Logan is forced to make some hard decisions about his future, which entails facing up to recent events. Only he’s not alone—Nick is with him. Unfortunately someone else makes a decision too, and now trouble is on its way to the Isle of Wight.


Island Counselor on Goodreads
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About Sue Brown

Sue Brown is owned by her dog and two children. When she isn’t following their orders, she can be found plotting at her laptop. In fact she hides so she can plot and has got expert at ignoring the orders.

Sue discovered M/M erotica at the time she woke up to find two men kissing on her favourite television series. The kissing was hot and tender and Sue wanted to write about this men. She may be late to the party, but she’s made up for it since, writing fan fiction until she was brave enough to venture out into the world of original fiction.

Sue’s internet links

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Thank you so much for your support over the last 4 years. Prism will be closing its doors on 1 April 2017. All content will remain available, but no new content will appear after 31 Mar 2017. As such all request forms have been turned off. Again Thank you,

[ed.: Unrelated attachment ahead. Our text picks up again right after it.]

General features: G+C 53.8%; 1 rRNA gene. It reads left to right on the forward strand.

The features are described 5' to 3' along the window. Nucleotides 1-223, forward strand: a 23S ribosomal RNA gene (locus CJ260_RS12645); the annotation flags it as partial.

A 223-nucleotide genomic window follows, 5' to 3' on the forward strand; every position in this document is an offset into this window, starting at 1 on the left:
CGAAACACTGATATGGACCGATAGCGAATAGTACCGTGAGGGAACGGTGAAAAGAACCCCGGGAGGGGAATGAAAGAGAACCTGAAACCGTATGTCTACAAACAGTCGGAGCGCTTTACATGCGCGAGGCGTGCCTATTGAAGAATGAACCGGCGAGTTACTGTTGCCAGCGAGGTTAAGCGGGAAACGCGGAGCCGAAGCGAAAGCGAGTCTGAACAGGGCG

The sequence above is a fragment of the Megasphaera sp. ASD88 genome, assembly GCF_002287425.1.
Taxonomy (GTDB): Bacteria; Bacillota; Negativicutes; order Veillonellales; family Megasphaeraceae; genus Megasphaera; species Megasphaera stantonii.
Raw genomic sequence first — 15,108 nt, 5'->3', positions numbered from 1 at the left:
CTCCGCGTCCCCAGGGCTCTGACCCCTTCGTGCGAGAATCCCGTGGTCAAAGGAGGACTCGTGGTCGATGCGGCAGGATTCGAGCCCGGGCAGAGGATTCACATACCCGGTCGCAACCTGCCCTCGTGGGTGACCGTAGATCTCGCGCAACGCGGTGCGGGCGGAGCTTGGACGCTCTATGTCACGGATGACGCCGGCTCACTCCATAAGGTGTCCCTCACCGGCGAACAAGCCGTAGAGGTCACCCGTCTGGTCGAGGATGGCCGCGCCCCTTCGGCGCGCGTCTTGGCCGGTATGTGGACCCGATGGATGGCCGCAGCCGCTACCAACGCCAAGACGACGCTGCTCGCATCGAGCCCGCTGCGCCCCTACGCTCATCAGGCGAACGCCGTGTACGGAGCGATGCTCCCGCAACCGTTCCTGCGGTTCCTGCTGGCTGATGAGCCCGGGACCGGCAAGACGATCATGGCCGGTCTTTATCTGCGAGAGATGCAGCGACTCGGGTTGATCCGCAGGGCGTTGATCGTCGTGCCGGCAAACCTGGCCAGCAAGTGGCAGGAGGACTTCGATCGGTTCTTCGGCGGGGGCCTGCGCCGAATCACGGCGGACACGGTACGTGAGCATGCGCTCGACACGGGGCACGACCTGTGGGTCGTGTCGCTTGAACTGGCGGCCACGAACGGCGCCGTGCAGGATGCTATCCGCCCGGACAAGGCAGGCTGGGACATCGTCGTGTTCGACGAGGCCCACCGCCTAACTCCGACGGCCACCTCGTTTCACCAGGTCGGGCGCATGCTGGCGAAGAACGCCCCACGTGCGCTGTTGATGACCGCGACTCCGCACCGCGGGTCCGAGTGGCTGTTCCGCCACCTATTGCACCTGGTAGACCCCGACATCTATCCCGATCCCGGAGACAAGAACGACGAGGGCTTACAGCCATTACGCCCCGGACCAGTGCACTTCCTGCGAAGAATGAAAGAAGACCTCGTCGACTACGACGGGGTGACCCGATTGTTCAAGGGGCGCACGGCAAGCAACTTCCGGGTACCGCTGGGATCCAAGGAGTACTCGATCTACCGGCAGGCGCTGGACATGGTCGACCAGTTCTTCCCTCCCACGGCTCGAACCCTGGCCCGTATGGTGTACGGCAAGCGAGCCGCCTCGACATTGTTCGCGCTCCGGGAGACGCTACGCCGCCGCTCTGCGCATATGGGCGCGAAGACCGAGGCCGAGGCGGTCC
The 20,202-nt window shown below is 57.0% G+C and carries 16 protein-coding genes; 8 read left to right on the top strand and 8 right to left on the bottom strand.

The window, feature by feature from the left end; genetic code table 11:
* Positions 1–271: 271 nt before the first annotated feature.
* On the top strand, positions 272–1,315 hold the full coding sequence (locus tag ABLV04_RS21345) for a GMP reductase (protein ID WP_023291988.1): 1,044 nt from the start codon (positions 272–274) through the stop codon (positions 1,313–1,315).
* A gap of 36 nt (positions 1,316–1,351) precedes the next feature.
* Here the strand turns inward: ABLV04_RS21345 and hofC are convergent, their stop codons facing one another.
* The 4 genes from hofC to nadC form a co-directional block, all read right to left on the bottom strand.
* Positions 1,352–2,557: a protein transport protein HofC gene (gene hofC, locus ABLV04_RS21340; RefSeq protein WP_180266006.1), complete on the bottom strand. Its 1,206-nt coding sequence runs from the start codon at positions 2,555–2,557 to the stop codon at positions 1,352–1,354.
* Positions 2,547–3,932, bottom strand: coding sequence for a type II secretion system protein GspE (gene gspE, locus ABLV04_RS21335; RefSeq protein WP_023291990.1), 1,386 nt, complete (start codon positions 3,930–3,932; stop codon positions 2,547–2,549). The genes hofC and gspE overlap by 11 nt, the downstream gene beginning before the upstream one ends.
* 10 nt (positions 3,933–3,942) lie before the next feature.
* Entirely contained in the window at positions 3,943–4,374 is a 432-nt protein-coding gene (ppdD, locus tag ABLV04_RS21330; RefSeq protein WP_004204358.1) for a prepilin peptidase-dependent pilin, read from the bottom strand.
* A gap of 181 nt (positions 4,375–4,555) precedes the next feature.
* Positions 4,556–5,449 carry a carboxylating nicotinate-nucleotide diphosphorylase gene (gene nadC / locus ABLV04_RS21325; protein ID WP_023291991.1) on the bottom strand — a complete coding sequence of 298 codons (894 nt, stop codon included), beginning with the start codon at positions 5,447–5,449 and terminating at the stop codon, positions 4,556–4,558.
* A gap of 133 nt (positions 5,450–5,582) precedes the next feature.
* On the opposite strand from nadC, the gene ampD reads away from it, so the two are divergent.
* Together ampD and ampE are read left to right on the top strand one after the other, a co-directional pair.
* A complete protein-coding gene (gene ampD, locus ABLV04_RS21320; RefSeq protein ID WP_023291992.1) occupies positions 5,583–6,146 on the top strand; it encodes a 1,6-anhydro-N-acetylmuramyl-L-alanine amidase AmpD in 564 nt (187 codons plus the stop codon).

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30 thoughts on “Reader: Do you separate author from their views? ~ Outside the Margins with Sue Brown

  1. Honestly, I don’t get both sentiments unless the view we’re talking about is really offensive/violent. But I agree that the second tone felt a tad threatening than the first one. As for me, I tend to overlook author’s personal view and just enjoy the books. Well, not always – I ocassionally drop comments or stuff on trivial issues on SM.
    Hopefully those who cut the ties just need some times to cool down, Sue. All the best!

  2. I don’t think I’ve ever stopped reading an author I like based on a comment they made on SM. I have stopped reading some who have included views I don’t agree with in their books, although I’m ashamed to say that sometimes I didn’t notice until someone else pointed it out (usually in a week-long rant on SM:). At that point, it’s hard for me to enjoy their books when I keep thinking about the racist/sexist/etc tones in a previous book. Everyone is entitled to their opinions/beliefs. If it really bothers me, I can chose to not support them by not buying/reading their books. I would never threaten an author though – I’m not a blogger/reviewer, so no real platform to threaten with, but still.

    • I don’t always notice that a book has unpalatable views until someone points it out. Then I have to make a decision. Is it deliberate or just a mistake on the author’s part? It’s hard especially if it’s a book I really enjoy.